NFL to teams: Pull players if you even suspect a concussion


The NFL distributed a memo to all 32 teams this week in which the medical staffs were reminded that there should be absolutely no situation in which a player sets foot on the field after he has suffered a concussion.

The memo, which was forwarded to PFT, also makes clear that if the medical staff thinks a player could have suffered a concussion but hasn’t formally diagnosed one, that’s enough to take him out of the game.

Under the heading, “WHEN IN DOUBT LEAVE THEM OUT,” the memo states: “If you have any suspicion about a player being concussed, remove him from the game. Always err on the side of caution.”

Dr. Hunt Batjer and Dr. Richard Ellenbogen, the co-chairs of the league’s Head, Neck and Spine Committee, wrote the memo, which also notes that once a player is pulled, he can’t go back in until both the team doctor and an independent doctor say he’s ready to go.

“Any player suspected of having a concussion is a ‘NO GO’ and does not return to play in the same game or practice, and cannot return to play at all until he is cleared by both his team physician and an independent neurologist,” the memo says.

Medical staffs were also reminded of what’s known as the “Madden Rule.”

“Named for John Madden, who suggested it, this rules states that, if a player is diagnosed with a concussion and removed from a game, he must leave the field and be immediately escorted to the locker/training room, and a member of the medical staff (e.g., an ATC, paramedic, MD, fellow, or resident capable of medical intervention) must remain with the player to observe him if his injury does not require immediate hospitalization,” the memo says. “There are no exceptions to this rule and the player is NOT to return to the field under any circumstances. The Madden Rule is intended to protect the players. It provides a quiet environment to permit the player time to recover without distraction. This rule has been endorsed by the NFL Competition Committee and approved by the Commissioner.”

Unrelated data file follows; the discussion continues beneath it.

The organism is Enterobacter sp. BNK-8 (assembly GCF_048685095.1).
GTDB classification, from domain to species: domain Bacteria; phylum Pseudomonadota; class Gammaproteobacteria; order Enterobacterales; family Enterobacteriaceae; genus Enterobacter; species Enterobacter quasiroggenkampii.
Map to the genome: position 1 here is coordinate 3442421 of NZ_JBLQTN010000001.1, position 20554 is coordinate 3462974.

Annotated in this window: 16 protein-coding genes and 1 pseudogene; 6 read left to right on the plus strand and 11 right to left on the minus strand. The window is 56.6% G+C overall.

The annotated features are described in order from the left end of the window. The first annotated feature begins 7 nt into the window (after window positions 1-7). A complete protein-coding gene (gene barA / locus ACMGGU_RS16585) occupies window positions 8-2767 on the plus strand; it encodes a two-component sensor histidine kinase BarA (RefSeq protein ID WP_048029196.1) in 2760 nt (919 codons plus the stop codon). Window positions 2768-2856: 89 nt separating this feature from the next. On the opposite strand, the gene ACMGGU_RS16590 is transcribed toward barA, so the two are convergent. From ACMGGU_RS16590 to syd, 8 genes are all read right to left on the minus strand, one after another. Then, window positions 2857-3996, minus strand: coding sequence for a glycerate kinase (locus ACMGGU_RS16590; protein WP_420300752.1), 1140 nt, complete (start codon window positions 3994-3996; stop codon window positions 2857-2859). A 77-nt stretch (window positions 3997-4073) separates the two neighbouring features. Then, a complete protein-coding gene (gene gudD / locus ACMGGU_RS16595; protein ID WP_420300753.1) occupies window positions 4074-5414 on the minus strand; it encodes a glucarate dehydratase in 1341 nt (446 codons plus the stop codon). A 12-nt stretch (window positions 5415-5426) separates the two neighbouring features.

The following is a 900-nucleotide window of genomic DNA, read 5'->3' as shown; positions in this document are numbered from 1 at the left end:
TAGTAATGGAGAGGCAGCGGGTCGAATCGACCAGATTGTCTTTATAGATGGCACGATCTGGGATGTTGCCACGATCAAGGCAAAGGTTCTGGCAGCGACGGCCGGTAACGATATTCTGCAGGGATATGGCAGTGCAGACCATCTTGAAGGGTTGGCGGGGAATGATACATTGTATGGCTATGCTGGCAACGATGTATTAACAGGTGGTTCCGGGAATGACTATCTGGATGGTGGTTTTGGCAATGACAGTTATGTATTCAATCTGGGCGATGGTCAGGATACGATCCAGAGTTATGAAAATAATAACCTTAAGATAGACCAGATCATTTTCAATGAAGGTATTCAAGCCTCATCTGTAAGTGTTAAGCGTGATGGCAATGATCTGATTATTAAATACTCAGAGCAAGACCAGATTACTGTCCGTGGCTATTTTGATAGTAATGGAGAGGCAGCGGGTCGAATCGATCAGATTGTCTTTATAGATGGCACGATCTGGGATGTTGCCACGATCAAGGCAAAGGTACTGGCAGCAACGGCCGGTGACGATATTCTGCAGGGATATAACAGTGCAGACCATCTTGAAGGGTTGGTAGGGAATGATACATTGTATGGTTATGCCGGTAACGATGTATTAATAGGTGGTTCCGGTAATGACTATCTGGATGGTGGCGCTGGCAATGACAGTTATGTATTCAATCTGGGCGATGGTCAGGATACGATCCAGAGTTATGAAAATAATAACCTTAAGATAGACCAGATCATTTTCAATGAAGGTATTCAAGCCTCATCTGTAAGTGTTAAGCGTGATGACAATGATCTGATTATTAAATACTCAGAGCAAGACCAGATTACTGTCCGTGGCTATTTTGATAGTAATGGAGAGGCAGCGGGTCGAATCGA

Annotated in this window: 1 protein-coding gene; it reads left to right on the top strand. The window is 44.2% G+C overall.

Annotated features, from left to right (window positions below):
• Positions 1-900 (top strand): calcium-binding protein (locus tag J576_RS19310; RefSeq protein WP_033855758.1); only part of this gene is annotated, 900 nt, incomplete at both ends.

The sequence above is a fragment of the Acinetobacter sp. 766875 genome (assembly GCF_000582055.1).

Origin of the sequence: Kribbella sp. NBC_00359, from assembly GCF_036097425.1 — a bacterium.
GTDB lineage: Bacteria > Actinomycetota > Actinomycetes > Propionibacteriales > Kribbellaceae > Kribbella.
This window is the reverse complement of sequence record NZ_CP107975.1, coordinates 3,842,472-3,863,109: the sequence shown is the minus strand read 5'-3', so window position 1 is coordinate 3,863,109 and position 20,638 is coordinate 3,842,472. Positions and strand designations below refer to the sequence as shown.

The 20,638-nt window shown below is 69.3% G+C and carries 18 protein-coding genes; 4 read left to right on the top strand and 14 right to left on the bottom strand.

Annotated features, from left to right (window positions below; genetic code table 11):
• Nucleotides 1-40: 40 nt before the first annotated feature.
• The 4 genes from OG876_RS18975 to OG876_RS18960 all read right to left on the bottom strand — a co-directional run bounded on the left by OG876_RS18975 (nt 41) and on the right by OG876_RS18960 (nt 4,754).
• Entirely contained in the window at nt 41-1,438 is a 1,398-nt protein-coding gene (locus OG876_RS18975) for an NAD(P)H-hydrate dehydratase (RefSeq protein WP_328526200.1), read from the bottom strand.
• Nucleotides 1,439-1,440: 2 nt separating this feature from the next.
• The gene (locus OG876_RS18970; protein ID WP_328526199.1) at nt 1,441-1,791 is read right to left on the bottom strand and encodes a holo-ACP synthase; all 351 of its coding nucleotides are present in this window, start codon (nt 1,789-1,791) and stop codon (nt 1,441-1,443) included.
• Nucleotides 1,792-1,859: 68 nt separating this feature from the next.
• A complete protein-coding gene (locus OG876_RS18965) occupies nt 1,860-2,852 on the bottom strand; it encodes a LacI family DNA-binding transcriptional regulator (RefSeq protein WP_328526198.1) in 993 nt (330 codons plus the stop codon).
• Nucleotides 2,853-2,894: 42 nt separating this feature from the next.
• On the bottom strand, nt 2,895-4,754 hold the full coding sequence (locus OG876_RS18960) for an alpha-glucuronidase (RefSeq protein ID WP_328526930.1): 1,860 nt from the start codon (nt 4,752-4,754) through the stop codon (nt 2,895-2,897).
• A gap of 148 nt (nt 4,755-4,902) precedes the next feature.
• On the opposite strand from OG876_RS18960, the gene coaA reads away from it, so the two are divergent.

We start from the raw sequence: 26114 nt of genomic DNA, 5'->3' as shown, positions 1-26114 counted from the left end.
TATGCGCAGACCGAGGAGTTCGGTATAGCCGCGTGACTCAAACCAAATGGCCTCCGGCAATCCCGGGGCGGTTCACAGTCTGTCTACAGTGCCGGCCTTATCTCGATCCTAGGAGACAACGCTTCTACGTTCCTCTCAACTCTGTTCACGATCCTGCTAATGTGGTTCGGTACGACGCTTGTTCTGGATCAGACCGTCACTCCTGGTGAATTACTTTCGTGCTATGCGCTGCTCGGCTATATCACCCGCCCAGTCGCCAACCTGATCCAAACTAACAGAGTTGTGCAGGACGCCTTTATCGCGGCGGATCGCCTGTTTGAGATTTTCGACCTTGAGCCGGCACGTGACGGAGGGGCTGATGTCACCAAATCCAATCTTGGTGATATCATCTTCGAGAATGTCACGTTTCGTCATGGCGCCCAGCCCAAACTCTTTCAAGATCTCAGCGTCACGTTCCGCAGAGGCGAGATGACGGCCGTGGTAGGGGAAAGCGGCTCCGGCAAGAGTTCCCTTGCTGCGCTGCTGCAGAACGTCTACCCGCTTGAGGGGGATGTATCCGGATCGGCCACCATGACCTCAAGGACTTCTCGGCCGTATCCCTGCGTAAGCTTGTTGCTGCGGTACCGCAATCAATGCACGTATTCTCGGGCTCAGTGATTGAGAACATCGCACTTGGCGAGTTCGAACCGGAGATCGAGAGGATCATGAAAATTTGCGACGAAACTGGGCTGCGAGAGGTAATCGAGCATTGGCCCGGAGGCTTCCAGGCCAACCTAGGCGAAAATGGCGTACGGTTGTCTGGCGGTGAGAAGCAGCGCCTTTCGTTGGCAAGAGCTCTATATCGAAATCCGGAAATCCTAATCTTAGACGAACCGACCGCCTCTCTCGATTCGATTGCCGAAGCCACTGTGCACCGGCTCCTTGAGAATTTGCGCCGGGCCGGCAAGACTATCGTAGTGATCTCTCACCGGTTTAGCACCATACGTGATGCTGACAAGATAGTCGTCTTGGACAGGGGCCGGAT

We’ll surely see situations in which players think they’re OK to play and say they don’t want to be escorted to the locker room. The NFL is telling medical staffs that they have the authority to order a player to the locker room whether he wants to go or not.

35 responses to “NFL to teams: Pull players if you even suspect a concussion

  1. Some concussions are obvious after big hits but many go unnoticed because the player was not around the ball or the collision didn’t seem bad. There is no way to prevent every concussed player from getting back on the field. Many of these guys will knowingly do it anyway due to some stupid machismo aspect of their personality or reputation or from the fear of losing their job to “the next guy up”

  2. Strong policy but can it be enforced. Should be time for the NFL to mandate use of helmets that are proven to help prevent concussions.

  3. I love everything about this, except that if you are suspected of being concussed and are not, you cannot come into the game. As a practical matter, this will make trainers and coaches more wary of pulling someone.

    Give trainers the power to send them for testing upon reasonable suspicion, but if they pass with flying colors, why not let them back into the game? Might as well make a system that works practically to make concussion testing easier and more frequent, not another strict rule that 100% of the teams break without consequence, save for the occasional token scapegoat.

  4. This rule will not be followed unless not following it will be blatantly obvious.

    What team in their right mind will claim to suspect one of their star players has a concussion in the 3rd quarter of a crucial game?

    Answer: None.

  5. “Captian – If you don’t leave for sick bay right now I have the authority and WILL relieve you of duty”

    This is one of the few things the league has implemented in the name of player safety that truly is about player safety. Kudos….

  6. How many trainers will be fired after pulling a star from a game due to a suspected concussion? I agree with the rule, but these are the types of things that will make it difficult to enforce.

  7. I wonder how it would work if say Rex Ryan runs out on the field and says that he suspects that the opposing qb is suffering from a concussion.
    Does the other teams qb get pulled?
    I think that the league is trying to take a page from our national governments book-micro-management.

  8. At the end of the day, concussions are easy to diagnose if you examine them based on the testing protocol outlined… A player really can’t hide the symptoms because it is a brain so there are certain reflexes that are going to be impaired and out of the players control trying to pass the test…. I think a lot of these team physicians and trainers feel as though they are going to lose there job so there are times when they turn a blind eye, which is unfortunate.

  9. Take the helmets off. Take the shoulder pads off. Make it illegal to tackle above your opponents’ shoulders. The helmets and shoulder pads are the weapons that cause concussions. Without a helmet, nobody would try to go head-on-head. The Rugby World Cup starts next weekend and NBC is covering a few of the matches. Watch for yourself how tackle football can be played with more tackles and less injuries. And yes, they have kick-offs.